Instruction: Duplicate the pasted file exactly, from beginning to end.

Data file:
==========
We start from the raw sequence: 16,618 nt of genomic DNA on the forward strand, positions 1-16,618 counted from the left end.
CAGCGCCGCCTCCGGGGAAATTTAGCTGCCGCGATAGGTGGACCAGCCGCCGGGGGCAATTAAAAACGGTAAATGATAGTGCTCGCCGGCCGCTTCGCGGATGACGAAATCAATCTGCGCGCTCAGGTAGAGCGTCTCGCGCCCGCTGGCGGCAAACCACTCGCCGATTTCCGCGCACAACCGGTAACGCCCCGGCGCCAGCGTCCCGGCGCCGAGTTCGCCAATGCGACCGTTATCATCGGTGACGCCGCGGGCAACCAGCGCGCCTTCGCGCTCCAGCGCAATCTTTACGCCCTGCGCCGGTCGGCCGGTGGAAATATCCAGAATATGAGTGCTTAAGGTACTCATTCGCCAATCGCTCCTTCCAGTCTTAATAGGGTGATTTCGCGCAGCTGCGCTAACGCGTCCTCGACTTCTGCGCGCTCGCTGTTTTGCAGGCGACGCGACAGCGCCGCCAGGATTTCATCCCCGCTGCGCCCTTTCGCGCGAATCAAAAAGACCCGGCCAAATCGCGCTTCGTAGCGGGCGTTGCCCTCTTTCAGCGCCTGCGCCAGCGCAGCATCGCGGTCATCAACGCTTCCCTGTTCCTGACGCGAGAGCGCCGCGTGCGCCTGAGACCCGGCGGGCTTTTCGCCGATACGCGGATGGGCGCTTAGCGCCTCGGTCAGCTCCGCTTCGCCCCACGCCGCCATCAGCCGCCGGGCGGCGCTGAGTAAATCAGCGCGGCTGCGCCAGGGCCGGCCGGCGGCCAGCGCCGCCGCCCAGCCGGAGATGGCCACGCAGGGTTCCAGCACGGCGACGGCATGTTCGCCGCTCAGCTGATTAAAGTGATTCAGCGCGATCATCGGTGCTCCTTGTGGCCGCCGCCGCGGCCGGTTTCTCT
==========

We start from the raw sequence: 16,618 nt of genomic DNA on the forward strand, positions 1-16,618 counted from the left end.
CAGCGCCGCCTCCGGGGAAATTTAGCTGCCGCGATAGGTGGACCAGCCGCCGGGGGCAATTAAAAACGGTAAATGATAGTGCTCGCCGGCCGCTTCGCGGATGACGAAATCAATCTGCGCGCTCAGGTAGAGCGTCTCGCGCCCGCTGGCGGCAAACCACTCGCCGATTTCCGCGCACAACCGGTAACGCCCCGGCGCCAGCGTCCCGGCGCCGAGTTCGCCAATGCGACCGTTATCATCGGTGACGCCGCGGGCAACCAGCGCGCCTTCGCGCTCCAGCGCAATCTTTACGCCCTGCGCCGGTCGGCCGGTGGAAATATCCAGAATATGAGTGCTTAAGGTACTCATTCGCCAATCGCTCCTTCCAGTCTTAATAGGGTGATTTCGCGCAGCTGCGCTAACGCGTCCTCGACTTCTGCGCGCTCGCTGTTTTGCAGGCGACGCGACAGCGCCGCCAGGATTTCATCCCCGCTGCGCCCTTTCGCGCGAATCAAAAAGACCCGGCCAAATCGCGCTTCGTAGCGGGCGTTGCCCTCTTTCAGCGCCTGCGCCAGCGCAGCATCGCGGTCATCAACGCTTCCCTGTTCCTGACGCGAGAGCGCCGCGTGCGCCTGAGACCCGGCGGGCTTTTCGCCGATACGCGGATGGGCGCTTAGCGCCTCGGTCAGCTCCGCTTCGCCCCACGCCGCCATCAGCCGCCGGGCGGCGCTGAGTAAATCAGCGCGGCTGCGCCAGGGCCGGCCGGCGGCCAGCGCCGCCGCCCAGCCGGAGATGGCCACGCAGGGTTCCAGCACGGCGACGGCATGTTCGCCGCTCAGCTGATTAAAGTGATTCAGCGCGATCATCGGTGCTCCTTGTGGCCGCCGCCGCGGCCGGTTTCTCT